Humans appear to be mainly concerned about any one issue at a time, and while COVID-19 is claiming the lives of millions Homo sapiens appears to be increasingly oblivious to the growing threat to billions of humans and to nature, including the inhabitability of large regions and extinguishment of habitats.
The almost universal assumption as if a reduction in greenhouse gas emissions is in itself sufficient to prevent further warming is misleading, since positive feedbacks from land and ocean would continue to raise greenhouse levels and temperatures.
Such feedback effects include:
- increased evaporation with warming, water vapor being a greenhouse gas;
- melting ice decreasing the albedo effect of Earth, exposing dark rock surfaces, reducing the albedo of the polar terrains and sea ice in surrounding oceans, enhancing infrared absorption and heating;
- burnt and desiccated vegetation decreasing the albedo;
- decreased absorption and solubility of CO₂ in warming oceans;
- release of CO₂ and methane from drying vegetation, from melting permafrost and from bogs.
With a Miocene CO₂ level in the range of ~400-500 parts per million and mean temperatures up to 18.4°C, the atmosphere is tracking toward super-tropical temperatures, which would render large regions uninhabitable.
Anthropocene temperature rise rates are at least an order of magnitude higher than the mean temperature rise since the Last Glacial Maximum:
- Given the current mean global land and ocean temperature of 14°C, i.e. 6.2°C warmer than the mean ~7.8°C temperature of the Last Glacial Maximum (LGM) (~19,000–23.000 years-ago), the mean warming of (~0.00026°C/year rate; 6°C/23.000 years) is an order of magnitude slower than during the Anthropocene.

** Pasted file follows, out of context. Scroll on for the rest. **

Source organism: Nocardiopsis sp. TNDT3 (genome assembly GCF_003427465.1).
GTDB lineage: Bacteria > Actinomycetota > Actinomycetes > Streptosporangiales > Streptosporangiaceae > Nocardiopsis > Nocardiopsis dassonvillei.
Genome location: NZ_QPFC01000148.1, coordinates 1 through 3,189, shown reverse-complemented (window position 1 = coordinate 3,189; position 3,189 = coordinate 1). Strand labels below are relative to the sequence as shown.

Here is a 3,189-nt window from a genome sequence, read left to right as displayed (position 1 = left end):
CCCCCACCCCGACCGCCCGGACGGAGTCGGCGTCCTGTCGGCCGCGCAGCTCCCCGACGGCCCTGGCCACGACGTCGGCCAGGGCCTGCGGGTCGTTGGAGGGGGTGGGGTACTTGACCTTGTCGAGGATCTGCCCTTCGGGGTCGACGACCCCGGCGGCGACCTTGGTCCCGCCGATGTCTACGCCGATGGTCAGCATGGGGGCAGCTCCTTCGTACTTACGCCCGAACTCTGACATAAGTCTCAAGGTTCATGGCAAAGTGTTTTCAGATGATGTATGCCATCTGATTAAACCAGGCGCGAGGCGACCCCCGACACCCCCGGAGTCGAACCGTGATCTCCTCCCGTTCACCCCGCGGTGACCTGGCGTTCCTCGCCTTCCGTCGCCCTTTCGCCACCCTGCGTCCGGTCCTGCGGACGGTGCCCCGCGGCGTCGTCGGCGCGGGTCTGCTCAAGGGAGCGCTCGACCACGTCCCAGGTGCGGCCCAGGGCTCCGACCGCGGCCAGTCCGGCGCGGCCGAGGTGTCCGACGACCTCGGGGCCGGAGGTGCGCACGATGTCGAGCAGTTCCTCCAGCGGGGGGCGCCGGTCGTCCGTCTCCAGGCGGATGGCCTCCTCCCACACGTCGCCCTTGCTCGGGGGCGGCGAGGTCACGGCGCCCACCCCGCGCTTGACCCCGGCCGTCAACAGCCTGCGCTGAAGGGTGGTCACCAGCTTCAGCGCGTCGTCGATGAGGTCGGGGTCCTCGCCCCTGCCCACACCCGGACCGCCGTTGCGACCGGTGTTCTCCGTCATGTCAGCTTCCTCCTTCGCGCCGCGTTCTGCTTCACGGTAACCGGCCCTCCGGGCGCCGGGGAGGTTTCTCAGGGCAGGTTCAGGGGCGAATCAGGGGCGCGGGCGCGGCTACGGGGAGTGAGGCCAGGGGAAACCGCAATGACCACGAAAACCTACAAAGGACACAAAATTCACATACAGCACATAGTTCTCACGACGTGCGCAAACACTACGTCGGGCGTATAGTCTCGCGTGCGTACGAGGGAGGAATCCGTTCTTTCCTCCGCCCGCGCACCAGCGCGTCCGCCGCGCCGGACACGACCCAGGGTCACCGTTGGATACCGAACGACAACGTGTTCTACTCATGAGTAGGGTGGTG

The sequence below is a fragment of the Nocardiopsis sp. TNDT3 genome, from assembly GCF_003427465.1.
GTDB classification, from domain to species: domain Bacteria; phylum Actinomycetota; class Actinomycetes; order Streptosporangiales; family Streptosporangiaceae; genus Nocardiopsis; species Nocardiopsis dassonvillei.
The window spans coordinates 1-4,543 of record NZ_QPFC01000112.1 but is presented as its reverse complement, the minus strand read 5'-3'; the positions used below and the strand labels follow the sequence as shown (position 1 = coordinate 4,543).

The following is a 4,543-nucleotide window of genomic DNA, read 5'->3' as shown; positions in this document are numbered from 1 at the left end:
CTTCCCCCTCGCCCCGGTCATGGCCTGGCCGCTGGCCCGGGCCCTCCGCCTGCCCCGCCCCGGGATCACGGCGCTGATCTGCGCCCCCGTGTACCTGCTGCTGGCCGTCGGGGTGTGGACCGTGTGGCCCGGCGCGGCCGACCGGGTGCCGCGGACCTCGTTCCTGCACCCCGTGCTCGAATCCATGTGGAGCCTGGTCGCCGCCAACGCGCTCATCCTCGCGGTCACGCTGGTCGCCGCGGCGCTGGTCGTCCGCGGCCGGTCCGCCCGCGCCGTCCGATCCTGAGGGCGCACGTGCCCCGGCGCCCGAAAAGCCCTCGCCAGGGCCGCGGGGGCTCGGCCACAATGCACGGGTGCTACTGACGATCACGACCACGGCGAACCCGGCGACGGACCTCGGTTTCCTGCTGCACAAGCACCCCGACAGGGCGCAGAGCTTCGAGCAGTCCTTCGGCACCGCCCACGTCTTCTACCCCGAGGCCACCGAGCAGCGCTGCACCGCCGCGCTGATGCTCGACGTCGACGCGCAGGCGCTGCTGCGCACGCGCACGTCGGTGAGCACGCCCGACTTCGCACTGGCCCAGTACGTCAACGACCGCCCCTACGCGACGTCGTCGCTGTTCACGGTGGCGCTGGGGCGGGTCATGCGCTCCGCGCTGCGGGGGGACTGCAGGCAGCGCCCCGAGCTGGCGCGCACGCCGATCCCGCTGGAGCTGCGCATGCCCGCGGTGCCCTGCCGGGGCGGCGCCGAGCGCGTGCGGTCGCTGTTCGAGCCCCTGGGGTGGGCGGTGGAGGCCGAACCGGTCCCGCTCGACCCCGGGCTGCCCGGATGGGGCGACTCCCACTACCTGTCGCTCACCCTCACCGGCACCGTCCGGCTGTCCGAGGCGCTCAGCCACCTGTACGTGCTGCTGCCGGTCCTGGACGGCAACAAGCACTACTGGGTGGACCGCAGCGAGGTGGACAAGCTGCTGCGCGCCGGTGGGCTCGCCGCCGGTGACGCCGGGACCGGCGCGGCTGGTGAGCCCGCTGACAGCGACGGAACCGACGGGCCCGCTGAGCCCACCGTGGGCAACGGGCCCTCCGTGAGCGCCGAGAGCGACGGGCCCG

- Late Holocene/Anthropocene: 1.04°C/250 years ~0.004°C/year). This relegates the current global warming to an unprecedented category during the last ~3 million years and longer.
But even before such high mean temperatures is reached, the weakened jet stream climate zone boundary, allowing penetration of cold and warm fronts, allowing clashes between air and water masses of contrasting temperatures, would lead to storminess, disrupting human agriculture and habitats, as is already happening in northern Europe and within the Arctic circle.
- The acceleration in rising concentration of greenhouse gases and the lag in consequent rising temperatures;
- The extent to which ice melt flow from Greenland and Antarctica may slow down further warming in certain regions, such as the north Atlantic and the Southern Ocean;
- Further anthropogenic emissions and/or draw-down of atmospheric CO₂.
The University of New South Wales,
Kensington NSW 2052 Australia
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The Event Horizon: Homo Prometheus and the Climate Catastrophe